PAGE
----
Creating AuthServers to Authenticate and Authorize

An instance of AuthServer handles creating, verifying and refreshing authorization tokens. They are created in a ApplicationChannel constructor and are used by instances of Authorizer, AuthController and AuthCodeController.

An AuthServer must persist the data it uses and creates - like client identifiers and access tokens. Storage is often performed by a database, but it can be in memory, a cache or some files. For that reason, an AuthServer doesn't perform any storage itself - it relies on an instance of AuthDelegate specific to your use case.

This allows storage to be independent of verification logic.

Creating Instances of AuthServer and AuthDelegate

An instance of AuthServer is created in a ApplicationChannel's constructor along with its instance of AuthDelegate. AuthDelegate is just an interface - storage is implemented by providing an implementation for each of its methods.

Because storage can be quite complex and sensitive, the type ManagedAuthDelegate<T> implements storage with ManagedObject<T>s and Query<T>s. It is highly recommended to use this type instead of implementing your own storage because it has been thoroughly tested and handles cleaning up expired data correctly.

ManagedAuthDelegate<T> is declared in a sub-library, managed_auth, that is part of the aqueduct package but not part of the aqueduct library. Therefore, it must be explicitly imported. Here's an example of creating an AuthServer and ManagedAuthDelegate<T>:

import 'package:aqueduct/aqueduct.dart';
import 'package:aqueduct/managed_auth.dart';

class MyApplicationChannel extends ApplicationChannel {  
  AuthServer authServer;

  @override
  Future prepare() async {
    final context = ManagedContext(...);
    final delegate = ManagedAuthDelegate<User>(context);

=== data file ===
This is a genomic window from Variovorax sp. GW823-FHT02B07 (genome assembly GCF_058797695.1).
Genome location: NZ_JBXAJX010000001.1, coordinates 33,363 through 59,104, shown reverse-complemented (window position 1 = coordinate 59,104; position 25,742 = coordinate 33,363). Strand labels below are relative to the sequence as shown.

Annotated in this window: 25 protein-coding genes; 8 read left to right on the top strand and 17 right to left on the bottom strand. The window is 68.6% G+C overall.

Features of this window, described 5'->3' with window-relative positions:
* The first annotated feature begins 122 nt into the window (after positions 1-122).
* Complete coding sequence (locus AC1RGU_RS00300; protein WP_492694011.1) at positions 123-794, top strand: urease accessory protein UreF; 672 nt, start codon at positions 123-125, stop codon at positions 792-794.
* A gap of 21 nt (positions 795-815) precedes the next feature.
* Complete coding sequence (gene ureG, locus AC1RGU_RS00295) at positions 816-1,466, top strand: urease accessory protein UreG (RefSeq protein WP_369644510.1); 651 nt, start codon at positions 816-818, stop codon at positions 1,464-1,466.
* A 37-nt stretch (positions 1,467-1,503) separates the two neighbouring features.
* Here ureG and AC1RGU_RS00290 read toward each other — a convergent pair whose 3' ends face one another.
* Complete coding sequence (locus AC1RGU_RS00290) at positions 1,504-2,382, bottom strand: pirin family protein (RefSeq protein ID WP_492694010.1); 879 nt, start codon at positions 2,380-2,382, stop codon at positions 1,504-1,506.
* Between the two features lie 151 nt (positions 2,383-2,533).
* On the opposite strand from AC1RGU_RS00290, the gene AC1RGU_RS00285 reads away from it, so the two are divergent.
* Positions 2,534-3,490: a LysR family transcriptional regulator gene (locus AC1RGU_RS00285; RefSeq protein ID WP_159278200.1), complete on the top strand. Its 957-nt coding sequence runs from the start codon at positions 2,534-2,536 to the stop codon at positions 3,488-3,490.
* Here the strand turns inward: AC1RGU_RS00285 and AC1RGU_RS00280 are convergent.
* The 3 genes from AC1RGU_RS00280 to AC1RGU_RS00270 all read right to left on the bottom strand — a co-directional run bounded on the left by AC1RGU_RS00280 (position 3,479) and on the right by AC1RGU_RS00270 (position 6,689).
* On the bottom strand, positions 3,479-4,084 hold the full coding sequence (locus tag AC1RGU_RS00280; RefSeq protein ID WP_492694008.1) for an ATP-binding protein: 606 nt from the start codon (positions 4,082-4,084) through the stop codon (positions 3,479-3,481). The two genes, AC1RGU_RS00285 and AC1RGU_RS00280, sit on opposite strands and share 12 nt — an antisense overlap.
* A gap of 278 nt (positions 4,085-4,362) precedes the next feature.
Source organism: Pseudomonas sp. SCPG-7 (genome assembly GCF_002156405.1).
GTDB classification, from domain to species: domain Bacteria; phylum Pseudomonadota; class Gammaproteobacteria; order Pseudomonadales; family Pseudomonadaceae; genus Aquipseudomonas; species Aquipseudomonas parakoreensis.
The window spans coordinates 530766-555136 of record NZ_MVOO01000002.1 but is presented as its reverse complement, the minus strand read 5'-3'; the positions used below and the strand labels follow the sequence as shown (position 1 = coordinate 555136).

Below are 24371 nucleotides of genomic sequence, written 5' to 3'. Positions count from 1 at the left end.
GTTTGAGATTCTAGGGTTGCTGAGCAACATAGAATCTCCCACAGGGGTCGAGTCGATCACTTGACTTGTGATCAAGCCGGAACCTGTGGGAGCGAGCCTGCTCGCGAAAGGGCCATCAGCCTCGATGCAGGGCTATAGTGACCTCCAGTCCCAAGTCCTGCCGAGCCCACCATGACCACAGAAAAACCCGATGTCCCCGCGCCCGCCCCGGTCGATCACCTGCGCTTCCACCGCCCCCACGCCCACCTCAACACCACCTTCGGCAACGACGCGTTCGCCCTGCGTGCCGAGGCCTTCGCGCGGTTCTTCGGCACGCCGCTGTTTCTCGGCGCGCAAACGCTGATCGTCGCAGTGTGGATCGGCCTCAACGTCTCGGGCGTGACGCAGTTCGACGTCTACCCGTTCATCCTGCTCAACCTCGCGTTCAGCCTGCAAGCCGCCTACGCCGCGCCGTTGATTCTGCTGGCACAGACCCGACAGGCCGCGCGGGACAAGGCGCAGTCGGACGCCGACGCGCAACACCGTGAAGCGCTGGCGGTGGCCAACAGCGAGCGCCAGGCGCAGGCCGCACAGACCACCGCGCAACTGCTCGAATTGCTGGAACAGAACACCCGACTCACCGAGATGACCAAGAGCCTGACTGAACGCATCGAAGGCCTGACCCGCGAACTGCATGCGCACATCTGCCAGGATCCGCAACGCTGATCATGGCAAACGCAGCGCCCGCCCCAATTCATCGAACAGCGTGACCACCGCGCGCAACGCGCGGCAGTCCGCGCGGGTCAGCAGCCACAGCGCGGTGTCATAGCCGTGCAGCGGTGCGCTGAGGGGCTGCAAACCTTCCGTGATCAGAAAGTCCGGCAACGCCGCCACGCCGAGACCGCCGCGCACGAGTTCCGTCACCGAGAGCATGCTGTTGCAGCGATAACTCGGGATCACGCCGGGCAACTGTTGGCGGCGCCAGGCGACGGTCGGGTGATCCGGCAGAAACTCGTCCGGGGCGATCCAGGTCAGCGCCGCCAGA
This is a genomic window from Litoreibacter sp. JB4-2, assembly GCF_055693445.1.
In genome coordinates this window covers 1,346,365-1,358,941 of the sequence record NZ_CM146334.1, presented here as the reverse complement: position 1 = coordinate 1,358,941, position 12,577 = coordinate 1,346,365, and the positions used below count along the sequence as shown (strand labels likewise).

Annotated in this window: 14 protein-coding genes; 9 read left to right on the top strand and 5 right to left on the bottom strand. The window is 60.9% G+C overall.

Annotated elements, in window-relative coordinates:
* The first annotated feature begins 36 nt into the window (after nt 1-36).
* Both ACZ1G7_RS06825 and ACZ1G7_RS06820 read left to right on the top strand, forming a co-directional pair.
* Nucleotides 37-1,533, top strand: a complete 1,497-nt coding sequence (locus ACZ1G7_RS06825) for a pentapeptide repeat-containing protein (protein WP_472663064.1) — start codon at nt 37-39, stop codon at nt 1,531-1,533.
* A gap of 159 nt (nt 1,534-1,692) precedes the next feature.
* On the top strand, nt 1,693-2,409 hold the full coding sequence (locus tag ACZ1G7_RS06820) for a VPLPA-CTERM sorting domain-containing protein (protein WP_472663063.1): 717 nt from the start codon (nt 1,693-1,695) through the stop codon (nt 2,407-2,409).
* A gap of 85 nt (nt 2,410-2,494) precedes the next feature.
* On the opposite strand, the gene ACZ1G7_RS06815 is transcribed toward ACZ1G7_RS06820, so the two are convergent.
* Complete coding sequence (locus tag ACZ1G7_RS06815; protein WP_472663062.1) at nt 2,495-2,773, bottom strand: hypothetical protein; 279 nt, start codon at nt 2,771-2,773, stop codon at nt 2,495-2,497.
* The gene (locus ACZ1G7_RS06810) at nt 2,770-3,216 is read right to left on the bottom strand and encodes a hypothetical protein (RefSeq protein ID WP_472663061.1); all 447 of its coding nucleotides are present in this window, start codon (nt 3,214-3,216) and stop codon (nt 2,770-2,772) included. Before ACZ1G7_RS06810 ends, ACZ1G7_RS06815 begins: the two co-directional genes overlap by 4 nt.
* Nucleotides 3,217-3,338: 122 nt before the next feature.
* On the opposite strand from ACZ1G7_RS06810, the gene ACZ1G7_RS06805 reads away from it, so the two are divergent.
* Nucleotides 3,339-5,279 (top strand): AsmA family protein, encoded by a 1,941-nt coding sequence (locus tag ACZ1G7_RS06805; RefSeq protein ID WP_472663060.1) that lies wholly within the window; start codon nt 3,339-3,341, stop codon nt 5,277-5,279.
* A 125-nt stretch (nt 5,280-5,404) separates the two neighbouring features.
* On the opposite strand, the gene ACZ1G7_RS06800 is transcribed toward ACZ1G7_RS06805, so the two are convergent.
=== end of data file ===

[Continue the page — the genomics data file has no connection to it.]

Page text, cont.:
authServer = AuthServer(delegate);
  }

  ...
}

(Notice that ManagedAuthDelegate has a type argument - this will be covered in the next section.)

While AuthServer has methods for handling authorization tasks, it is rarely used directly. Instead, AuthCodeController and AuthController are hooked up to routes to grant authorization tokens via the API. Instances of Authorizer secure routes in channels. All of these types invoke the appropriate methods on the AuthServer.

Therefore, a full authorization implementation rarely extends past a ApplicationChannel. Here's an example ApplicationChannel subclass that sets up and uses authorization:

import 'package:aqueduct/aqueduct.dart';
import 'package:aqueduct/managed_auth.dart';

class MyApplicationChannel extends ApplicationChannel {
  AuthServer authServer;
  ManagedContext context;

  @override
  Future prepare() async {
    context = ManagedContext(...);
    final delegate = ManagedAuthDelegate<User>(context);
    authServer = AuthServer(delegate);
  }

  @override
  Controller get entryPoint {
    final router = Router();

    // Set up auth token route- this grants and refresh tokens
    router.route("/auth/token").link(() => AuthController(authServer));

    // Set up auth code route- this grants temporary access codes that can be exchanged for token
    router.route("/auth/code").link(() => AuthCodeController(authServer));